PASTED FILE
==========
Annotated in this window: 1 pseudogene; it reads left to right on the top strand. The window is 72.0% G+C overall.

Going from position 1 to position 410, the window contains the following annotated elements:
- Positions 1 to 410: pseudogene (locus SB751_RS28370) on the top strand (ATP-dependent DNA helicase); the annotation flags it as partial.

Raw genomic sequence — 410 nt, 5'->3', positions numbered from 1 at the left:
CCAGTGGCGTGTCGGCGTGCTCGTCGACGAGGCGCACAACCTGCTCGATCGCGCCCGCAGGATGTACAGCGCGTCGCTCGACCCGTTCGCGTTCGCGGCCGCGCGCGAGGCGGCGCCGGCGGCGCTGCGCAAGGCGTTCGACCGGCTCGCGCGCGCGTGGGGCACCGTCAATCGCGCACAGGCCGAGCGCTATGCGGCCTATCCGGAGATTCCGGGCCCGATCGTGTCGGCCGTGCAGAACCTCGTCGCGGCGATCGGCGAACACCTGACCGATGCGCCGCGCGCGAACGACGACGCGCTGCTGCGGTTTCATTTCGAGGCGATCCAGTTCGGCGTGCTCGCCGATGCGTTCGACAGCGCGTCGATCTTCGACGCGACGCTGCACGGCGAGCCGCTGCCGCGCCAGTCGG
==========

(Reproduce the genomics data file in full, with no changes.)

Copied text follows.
Annotated in this window: 1 pseudogene; it reads left to right on the top strand. The window is 72.0% G+C overall.

Going from position 1 to position 410, the window contains the following annotated elements:
- Positions 1 to 410: pseudogene (locus SB751_RS28370) on the top strand (ATP-dependent DNA helicase); the annotation flags it as partial.

Raw genomic sequence — 410 nt, 5'->3', positions numbered from 1 at the left:
CCAGTGGCGTGTCGGCGTGCTCGTCGACGAGGCGCACAACCTGCTCGATCGCGCCCGCAGGATGTACAGCGCGTCGCTCGACCCGTTCGCGTTCGCGGCCGCGCGCGAGGCGGCGCCGGCGGCGCTGCGCAAGGCGTTCGACCGGCTCGCGCGCGCGTGGGGCACCGTCAATCGCGCACAGGCCGAGCGCTATGCGGCCTATCCGGAGATTCCGGGCCCGATCGTGTCGGCCGTGCAGAACCTCGTCGCGGCGATCGGCGAACACCTGACCGATGCGCCGCGCGCGAACGACGACGCGCTGCTGCGGTTTCATTTCGAGGCGATCCAGTTCGGCGTGCTCGCCGATGCGTTCGACAGCGCGTCGATCTTCGACGCGACGCTGCACGGCGAGCCGCTGCCGCGCCAGTCGG